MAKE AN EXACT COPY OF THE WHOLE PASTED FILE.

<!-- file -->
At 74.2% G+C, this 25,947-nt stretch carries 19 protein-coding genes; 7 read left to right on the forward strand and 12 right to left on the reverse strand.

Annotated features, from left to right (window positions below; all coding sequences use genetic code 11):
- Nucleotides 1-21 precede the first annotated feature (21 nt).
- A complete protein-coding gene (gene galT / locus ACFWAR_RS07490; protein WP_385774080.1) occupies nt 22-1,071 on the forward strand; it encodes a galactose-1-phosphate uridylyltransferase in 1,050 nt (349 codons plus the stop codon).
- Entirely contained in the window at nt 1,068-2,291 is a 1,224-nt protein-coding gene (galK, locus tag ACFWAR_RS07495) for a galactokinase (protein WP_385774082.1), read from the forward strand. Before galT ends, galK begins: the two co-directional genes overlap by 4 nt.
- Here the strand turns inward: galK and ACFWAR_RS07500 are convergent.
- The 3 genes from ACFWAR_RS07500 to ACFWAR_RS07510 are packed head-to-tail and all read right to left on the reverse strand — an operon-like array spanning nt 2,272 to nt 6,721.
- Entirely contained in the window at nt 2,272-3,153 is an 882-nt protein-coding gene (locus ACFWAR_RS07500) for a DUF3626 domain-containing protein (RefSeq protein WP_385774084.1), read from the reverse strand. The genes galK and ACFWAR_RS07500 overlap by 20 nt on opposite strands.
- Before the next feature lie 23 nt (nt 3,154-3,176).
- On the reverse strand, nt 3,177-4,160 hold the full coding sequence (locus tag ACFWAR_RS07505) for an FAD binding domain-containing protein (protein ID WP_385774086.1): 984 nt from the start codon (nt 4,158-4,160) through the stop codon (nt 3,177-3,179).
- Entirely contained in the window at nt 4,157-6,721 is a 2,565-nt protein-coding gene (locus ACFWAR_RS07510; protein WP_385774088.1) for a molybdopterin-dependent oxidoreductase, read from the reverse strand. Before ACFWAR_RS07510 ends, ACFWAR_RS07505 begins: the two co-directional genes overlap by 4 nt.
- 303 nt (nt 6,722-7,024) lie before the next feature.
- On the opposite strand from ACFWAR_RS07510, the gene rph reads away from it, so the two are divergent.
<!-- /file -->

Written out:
At 74.2% G+C, this 25,947-nt stretch carries 19 protein-coding genes; 7 read left to right on the forward strand and 12 right to left on the reverse strand.

Annotated features, from left to right (window positions below; all coding sequences use genetic code 11):
- Nucleotides 1-21 precede the first annotated feature (21 nt).
- A complete protein-coding gene (gene galT / locus ACFWAR_RS07490; protein WP_385774080.1) occupies nt 22-1,071 on the forward strand; it encodes a galactose-1-phosphate uridylyltransferase in 1,050 nt (349 codons plus the stop codon).
- Entirely contained in the window at nt 1,068-2,291 is a 1,224-nt protein-coding gene (galK, locus tag ACFWAR_RS07495) for a galactokinase (protein WP_385774082.1), read from the forward strand. Before galT ends, galK begins: the two co-directional genes overlap by 4 nt.
- Here the strand turns inward: galK and ACFWAR_RS07500 are convergent.
- The 3 genes from ACFWAR_RS07500 to ACFWAR_RS07510 are packed head-to-tail and all read right to left on the reverse strand — an operon-like array spanning nt 2,272 to nt 6,721.
- Entirely contained in the window at nt 2,272-3,153 is an 882-nt protein-coding gene (locus ACFWAR_RS07500) for a DUF3626 domain-containing protein (RefSeq protein WP_385774084.1), read from the reverse strand. The genes galK and ACFWAR_RS07500 overlap by 20 nt on opposite strands.
- Before the next feature lie 23 nt (nt 3,154-3,176).
- On the reverse strand, nt 3,177-4,160 hold the full coding sequence (locus tag ACFWAR_RS07505) for an FAD binding domain-containing protein (protein ID WP_385774086.1): 984 nt from the start codon (nt 4,158-4,160) through the stop codon (nt 3,177-3,179).
- Entirely contained in the window at nt 4,157-6,721 is a 2,565-nt protein-coding gene (locus ACFWAR_RS07510; protein WP_385774088.1) for a molybdopterin-dependent oxidoreductase, read from the reverse strand. Before ACFWAR_RS07510 ends, ACFWAR_RS07505 begins: the two co-directional genes overlap by 4 nt.
- 303 nt (nt 6,722-7,024) lie before the next feature.
- On the opposite strand from ACFWAR_RS07510, the gene rph reads away from it, so the two are divergent.